In this Meet the Undergraduate blog post, we spoke to BSc Biology student Chloe Chapman, who joined the School of Biological and Chemical Sciences (SBCS) at Queen Mary University of London in 2017. She talks about her experience of the Biology programme, her upcoming research project in Greece and her plans for the future.
29 May 2019
Why did you decide to study Biology at Queen Mary?
I did Biology, Chemistry and Maths at A Level. After thinking about the kind of career I wanted to do in the future, Biology was a good fit for me as I want to work with animals. The Biology programme at Queen Mary was very broad with a lot of choice in the second and third years, so it could lead on to lots of opportunities in the future.
I wanted to stay in London and I loved Queen Mary’s campus, everything is here and not spread out like many other London universities. Being part of the Russell Group was important, but I also had a great experience at the offer holder day I attended here. I liked the way the lecturers and student ambassadors spoke about the programme.
What do you enjoy about your course?
I’ve really enjoyed the trips that I’ve been on as part of the Biology course. In the first year we went to Somerset, working in the woods and salt marshes, with field work supporting what we learned in lectures on the trip.
Earlier this year, we went to Millport in Scotland where we collected marine life samples and took them back to the lab to study in more detail before returning them to the water, including an octopus that escaped at one point.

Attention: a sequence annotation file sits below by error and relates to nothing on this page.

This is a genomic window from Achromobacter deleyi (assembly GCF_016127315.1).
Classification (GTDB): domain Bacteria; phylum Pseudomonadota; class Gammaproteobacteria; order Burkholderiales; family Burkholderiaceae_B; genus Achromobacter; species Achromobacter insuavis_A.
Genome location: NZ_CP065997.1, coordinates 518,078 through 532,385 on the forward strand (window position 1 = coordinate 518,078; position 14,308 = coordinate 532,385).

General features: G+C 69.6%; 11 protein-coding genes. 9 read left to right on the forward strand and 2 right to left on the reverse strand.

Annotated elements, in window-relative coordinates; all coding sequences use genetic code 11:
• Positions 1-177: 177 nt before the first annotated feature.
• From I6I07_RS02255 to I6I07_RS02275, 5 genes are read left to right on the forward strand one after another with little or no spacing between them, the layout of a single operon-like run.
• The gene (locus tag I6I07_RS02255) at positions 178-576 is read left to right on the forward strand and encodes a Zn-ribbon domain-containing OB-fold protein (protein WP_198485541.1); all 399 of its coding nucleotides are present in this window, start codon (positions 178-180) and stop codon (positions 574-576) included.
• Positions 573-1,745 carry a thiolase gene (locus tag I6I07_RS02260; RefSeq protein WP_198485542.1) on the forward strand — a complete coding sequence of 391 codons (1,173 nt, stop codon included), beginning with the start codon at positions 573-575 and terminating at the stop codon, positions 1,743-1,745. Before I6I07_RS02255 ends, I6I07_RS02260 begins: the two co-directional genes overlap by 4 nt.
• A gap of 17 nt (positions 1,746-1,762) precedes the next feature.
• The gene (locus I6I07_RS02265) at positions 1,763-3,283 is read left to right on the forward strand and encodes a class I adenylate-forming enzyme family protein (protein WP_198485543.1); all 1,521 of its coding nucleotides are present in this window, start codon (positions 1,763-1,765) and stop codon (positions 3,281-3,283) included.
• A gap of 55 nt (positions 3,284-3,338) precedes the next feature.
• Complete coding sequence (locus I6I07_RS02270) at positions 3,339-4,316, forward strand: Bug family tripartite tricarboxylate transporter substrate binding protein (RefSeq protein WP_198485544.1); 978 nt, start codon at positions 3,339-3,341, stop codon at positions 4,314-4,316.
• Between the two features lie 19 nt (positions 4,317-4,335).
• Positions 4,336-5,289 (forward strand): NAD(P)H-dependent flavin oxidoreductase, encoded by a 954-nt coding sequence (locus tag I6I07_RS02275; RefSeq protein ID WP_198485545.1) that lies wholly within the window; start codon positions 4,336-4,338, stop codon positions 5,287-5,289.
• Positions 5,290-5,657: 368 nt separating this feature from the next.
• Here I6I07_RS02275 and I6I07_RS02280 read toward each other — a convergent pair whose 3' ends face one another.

Most recently I went to Croatia on the Ecological Interactions II module. We went to freshwater rivers, streams and sink holes, focussing on marine biology and how the geology of Croatia affects what lives there.
Tell us more about your research project
This summer I’ll be doing a three-week research project in Greece. I will be studying the social behaviour of sea turtles, working with several PhD students from the School. I’ll be swimming with the sea turtles and filming their behaviour – how they interact with each other and if they have a specific territory. The final part of the project will be analysing the data we collect.
What are your plans for the future?
After I’ve graduated, I plan to spend a year building my work experience with animals, adding to some of the veterinary summer placements I’m doing this summer. I then plan to study postgraduate veterinary medicine.